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Home arrow Opinion arrow Editorials arrow Sequester gets even sillier

Sequester gets even sillier


We thought the nonsense related to the federal budget cuts known as the sequester had reached its apex with the pulling of college tuition assistance for about 201,000 National Guard soldiers (a blunder which Congress, to its credit, fixed last week).

Well, no.

The latest lunacy is that the feds, no longer content to close national parks and deprive children of vaccinations, are in effect calling for counties, including Baker County, to bail them out.

The target is the federal program officially known as Secure Rural Schools, but more commonly referred to as county payments.

The program, which dates back more than a decade, sends hundreds of millions of dollars annually from the coffers in Washington, D.C., to counties with public lands — and in particular forested land — within their borders.

The basic idea is to make up for some of the money these counties used to receive from the sale of timber logged on federal forests. That source of revenue has plummeted since the early 1990s, when the amount of logging on federal land dropped dramatically.

The federal government wants counties to repay $17.9 million. Of that, $3.6 would come from Oregon counties, and an estimated $40,000 from Baker County.

U.S. Rep. Doc Hastings, a Republican from Washington state, called the idea an “obvious attempt” to make the sequester seem to the public as harmful as possible.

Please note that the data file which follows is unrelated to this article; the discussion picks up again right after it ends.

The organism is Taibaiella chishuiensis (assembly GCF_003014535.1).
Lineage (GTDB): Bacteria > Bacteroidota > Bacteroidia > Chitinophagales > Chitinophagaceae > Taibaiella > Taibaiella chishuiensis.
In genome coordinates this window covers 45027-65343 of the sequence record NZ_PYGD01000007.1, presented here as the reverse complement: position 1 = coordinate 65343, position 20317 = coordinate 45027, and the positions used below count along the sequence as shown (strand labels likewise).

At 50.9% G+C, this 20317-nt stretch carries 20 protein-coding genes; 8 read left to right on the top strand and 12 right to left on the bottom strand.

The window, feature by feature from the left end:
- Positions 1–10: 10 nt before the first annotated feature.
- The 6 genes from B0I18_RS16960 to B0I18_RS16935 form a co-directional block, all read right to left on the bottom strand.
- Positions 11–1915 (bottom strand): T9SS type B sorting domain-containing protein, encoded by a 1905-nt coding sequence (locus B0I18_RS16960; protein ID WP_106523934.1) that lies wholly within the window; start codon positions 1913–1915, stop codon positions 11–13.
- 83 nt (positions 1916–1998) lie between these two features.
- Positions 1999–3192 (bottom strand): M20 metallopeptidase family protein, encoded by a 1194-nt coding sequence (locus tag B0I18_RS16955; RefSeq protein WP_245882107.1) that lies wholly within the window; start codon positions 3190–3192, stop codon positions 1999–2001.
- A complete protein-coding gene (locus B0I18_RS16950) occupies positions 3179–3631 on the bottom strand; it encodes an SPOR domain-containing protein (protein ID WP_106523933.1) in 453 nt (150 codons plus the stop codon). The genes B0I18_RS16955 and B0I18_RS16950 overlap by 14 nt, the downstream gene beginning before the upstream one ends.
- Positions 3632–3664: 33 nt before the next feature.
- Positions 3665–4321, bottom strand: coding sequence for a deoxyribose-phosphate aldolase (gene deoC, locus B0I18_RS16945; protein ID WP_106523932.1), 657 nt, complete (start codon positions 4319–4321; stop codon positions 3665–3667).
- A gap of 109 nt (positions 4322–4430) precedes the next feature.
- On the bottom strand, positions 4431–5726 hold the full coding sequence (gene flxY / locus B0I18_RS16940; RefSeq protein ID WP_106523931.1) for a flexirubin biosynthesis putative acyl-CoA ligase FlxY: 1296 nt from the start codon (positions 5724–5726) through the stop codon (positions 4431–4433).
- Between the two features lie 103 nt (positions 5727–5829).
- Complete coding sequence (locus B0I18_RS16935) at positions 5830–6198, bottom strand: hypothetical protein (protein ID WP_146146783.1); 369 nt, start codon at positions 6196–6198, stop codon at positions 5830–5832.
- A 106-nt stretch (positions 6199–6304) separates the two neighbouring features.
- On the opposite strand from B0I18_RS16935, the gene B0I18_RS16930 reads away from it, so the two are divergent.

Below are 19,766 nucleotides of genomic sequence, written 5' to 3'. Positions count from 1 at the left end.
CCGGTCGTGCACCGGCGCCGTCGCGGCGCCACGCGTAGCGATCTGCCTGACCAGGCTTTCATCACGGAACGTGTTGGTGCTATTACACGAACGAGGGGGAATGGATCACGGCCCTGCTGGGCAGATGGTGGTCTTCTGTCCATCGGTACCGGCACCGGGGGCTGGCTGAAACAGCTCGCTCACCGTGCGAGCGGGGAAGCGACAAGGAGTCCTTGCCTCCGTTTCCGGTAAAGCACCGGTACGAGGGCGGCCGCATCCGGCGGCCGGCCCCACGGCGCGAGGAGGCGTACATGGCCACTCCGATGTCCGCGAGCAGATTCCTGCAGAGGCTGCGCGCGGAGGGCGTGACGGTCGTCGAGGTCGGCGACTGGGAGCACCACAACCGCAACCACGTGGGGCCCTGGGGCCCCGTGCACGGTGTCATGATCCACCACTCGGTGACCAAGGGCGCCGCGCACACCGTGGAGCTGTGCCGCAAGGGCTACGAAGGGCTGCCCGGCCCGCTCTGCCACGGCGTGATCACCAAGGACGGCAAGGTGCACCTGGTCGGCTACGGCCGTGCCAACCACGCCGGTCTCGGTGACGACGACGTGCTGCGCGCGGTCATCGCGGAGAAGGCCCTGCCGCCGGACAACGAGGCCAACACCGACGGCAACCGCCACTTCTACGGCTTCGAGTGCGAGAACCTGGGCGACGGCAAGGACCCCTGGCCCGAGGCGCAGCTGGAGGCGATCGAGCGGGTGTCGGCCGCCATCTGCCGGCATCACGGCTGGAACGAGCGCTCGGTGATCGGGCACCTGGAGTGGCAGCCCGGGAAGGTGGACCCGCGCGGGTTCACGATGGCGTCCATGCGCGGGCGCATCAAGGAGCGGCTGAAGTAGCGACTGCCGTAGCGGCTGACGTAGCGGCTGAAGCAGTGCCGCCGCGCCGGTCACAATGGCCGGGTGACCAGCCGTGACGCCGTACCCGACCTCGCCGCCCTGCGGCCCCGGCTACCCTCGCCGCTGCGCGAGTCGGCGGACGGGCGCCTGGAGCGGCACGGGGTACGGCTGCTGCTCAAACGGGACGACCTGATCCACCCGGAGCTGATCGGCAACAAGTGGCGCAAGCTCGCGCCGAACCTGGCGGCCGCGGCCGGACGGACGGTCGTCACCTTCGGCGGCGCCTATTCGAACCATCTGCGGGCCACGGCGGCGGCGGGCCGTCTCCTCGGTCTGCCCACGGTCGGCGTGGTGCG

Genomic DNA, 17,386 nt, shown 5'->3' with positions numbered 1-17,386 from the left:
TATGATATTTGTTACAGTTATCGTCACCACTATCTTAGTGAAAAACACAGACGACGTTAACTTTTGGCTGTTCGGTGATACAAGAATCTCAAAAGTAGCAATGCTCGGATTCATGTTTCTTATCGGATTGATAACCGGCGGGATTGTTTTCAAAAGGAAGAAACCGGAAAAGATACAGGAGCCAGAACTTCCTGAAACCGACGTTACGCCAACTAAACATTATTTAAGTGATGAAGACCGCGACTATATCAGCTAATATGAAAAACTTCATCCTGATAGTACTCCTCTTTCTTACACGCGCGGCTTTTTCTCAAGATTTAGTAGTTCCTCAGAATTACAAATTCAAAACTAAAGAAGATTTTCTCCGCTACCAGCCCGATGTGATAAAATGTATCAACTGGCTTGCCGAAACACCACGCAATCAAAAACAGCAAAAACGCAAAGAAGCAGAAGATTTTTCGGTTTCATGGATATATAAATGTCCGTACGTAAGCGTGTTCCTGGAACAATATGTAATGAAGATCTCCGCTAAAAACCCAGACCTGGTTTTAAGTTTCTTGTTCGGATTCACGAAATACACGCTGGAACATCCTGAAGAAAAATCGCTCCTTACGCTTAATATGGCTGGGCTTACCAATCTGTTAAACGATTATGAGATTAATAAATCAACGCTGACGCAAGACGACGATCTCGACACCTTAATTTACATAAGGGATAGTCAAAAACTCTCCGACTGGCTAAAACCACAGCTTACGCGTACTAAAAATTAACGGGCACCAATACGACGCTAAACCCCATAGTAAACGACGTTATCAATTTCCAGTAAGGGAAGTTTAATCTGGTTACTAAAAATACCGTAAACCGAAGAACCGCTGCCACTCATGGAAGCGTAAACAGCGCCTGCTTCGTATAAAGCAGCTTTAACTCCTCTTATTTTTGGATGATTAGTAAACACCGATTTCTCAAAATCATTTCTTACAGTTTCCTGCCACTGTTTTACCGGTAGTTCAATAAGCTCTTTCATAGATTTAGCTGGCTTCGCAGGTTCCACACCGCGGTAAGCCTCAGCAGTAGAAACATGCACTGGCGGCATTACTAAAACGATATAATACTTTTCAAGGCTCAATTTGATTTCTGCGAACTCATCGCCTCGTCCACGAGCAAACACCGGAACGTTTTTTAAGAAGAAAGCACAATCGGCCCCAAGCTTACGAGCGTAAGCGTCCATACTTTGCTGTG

We don’t go in much for conspiracy theories, but the congressman’s allegation is hardly farfetched.

Notwithstanding the heavy-handed nature of the government’s gesture, asking counties to repay the money doesn’t make sense in relation to the sequester. That’s because the payments are based on 2012 revenues, which supposedly makes them exempt to the across-the-board cuts that started in early March after President Obama and Congress failed to make a deal on the budget.

(“Cuts” in this case being something of a misnomer, by the way, since in many cases — defense being one major exception — they don’t mean the government is spending less money than last year, but rather increasing spending by a smaller amount than was planned.)

Many other lawmakers have joined Hastings in criticizing federal officials for trying to pilfer county coffers, among them Oregon’s senators, Ron Wyden and Jeff Merkley, and Rep. Greg Walden, whose district includes Baker County.

Given the widespread disgust among legislators, we think it’s likely that counties, in the end, will still get the money.

Even so, this episode will forever remain an appalling example of how the federal government, though its expertise in spending tax dollars is formidable indeed, seems incapable of tempering its profligacy with anything resembling sober thought.

There’s nothing reasonable about implying, as the feds have done in this matter, that somehow Baker County is partially responsible for the budget woes in Washington, D.C.

 
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